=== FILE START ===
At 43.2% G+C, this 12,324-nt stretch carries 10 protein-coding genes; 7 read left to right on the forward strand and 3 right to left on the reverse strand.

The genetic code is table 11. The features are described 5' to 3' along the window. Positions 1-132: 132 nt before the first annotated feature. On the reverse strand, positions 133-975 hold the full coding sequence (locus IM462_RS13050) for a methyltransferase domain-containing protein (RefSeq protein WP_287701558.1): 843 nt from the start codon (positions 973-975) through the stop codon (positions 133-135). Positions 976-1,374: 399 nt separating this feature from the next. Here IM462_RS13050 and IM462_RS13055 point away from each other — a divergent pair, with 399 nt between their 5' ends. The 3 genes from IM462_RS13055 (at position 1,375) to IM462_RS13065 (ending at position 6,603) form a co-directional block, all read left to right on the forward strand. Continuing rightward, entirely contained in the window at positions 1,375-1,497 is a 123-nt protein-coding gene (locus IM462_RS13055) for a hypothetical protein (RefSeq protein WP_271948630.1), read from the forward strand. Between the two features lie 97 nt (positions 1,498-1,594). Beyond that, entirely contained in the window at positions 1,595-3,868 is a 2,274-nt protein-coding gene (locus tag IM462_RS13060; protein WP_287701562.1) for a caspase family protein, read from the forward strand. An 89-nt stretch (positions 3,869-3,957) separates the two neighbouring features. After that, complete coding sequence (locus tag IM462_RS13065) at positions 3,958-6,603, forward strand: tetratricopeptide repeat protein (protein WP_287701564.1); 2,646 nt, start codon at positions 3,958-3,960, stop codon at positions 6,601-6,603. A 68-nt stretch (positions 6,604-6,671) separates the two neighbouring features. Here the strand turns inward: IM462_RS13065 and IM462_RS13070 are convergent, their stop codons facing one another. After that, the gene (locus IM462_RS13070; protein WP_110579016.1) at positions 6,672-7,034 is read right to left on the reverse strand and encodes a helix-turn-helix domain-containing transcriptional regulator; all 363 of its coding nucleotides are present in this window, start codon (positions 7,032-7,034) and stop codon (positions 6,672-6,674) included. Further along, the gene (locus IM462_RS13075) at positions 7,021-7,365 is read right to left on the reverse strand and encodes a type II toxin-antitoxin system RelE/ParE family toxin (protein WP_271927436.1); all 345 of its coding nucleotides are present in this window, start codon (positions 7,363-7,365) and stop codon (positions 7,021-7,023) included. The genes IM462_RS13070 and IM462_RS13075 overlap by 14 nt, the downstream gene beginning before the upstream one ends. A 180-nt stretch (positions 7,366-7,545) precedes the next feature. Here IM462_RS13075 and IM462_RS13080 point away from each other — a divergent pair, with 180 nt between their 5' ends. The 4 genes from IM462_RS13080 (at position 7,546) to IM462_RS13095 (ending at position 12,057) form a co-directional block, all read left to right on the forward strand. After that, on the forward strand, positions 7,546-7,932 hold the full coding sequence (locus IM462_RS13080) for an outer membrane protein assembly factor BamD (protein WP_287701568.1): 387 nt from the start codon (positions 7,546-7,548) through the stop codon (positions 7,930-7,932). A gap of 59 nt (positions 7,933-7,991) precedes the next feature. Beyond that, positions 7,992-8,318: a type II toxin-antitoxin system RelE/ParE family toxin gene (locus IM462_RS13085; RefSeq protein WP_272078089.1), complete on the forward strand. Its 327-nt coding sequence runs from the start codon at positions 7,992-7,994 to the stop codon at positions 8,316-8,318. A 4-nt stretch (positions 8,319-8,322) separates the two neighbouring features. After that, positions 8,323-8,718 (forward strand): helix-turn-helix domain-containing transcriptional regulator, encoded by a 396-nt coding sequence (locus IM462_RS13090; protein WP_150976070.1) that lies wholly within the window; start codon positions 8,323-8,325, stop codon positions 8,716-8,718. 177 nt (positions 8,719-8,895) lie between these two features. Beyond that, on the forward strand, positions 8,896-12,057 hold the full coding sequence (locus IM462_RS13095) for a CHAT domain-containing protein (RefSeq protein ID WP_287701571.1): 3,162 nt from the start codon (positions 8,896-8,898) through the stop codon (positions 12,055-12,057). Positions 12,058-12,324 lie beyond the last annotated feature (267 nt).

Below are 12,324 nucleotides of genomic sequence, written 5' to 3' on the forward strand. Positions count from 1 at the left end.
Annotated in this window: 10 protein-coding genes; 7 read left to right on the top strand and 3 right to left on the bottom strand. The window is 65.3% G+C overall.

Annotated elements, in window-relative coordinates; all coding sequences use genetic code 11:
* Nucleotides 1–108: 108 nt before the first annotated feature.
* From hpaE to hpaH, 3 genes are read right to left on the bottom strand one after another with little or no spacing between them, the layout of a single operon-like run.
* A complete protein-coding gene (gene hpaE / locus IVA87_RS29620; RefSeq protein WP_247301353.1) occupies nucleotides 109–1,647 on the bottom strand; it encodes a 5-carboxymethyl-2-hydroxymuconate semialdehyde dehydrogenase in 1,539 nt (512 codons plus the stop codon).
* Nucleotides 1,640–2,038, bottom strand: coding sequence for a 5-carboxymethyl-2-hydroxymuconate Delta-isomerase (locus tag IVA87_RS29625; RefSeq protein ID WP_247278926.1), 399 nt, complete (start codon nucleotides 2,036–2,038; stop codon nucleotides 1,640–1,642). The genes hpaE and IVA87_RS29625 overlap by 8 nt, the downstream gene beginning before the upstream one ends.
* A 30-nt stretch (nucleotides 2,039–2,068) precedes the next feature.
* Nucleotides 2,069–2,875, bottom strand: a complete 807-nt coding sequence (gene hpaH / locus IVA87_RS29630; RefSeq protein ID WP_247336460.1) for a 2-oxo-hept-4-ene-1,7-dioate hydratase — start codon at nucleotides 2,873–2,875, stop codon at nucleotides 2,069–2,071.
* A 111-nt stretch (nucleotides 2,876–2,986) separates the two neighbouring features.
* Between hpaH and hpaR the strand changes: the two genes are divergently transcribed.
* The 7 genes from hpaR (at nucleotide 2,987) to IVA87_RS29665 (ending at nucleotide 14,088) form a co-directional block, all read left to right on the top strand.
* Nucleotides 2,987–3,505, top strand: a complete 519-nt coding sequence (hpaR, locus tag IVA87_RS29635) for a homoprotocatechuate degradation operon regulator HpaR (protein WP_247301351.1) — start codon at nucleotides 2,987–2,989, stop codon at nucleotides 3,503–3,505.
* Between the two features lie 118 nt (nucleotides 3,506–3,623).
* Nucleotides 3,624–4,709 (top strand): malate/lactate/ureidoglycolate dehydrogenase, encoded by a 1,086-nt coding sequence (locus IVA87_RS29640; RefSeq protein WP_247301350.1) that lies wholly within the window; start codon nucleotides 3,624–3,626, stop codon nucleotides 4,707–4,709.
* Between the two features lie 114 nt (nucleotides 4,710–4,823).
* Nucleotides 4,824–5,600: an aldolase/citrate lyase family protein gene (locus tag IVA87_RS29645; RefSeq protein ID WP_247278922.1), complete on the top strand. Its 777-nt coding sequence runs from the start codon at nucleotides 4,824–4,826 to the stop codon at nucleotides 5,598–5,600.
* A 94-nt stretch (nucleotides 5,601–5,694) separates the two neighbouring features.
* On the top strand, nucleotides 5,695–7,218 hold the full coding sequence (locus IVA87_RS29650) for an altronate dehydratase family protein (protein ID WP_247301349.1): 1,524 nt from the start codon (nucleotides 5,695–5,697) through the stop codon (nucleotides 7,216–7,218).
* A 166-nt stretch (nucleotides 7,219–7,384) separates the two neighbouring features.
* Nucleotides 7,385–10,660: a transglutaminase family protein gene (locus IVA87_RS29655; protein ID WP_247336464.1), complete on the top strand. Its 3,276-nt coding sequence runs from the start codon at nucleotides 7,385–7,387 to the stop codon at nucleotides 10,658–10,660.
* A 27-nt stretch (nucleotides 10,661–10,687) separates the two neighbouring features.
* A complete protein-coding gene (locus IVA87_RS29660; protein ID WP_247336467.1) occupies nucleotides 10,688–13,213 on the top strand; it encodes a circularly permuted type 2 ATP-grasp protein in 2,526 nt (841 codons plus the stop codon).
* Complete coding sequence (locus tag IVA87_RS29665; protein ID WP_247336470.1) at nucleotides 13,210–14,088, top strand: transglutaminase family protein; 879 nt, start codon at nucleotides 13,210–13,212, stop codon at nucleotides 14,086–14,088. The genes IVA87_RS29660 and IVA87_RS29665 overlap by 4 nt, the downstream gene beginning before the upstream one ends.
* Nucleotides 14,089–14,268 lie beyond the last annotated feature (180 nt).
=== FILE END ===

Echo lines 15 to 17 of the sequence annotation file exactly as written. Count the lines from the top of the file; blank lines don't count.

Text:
* Nucleotides 2,987–3,505, top strand: a complete 519-nt coding sequence (hpaR, locus tag IVA87_RS29635) for a homoprotocatechuate degradation operon regulator HpaR (protein WP_247301351.1) — start codon at nucleotides 2,987–2,989, stop codon at nucleotides 3,503–3,505.
* Between the two features lie 118 nt (nucleotides 3,506–3,623).
* Nucleotides 3,624–4,709 (top strand): malate/lactate/ureidoglycolate dehydrogenase, encoded by a 1,086-nt coding sequence (locus IVA87_RS29640; RefSeq protein WP_247301350.1) that lies wholly within the window; start codon nucleotides 3,624–3,626, stop codon nucleotides 4,707–4,709.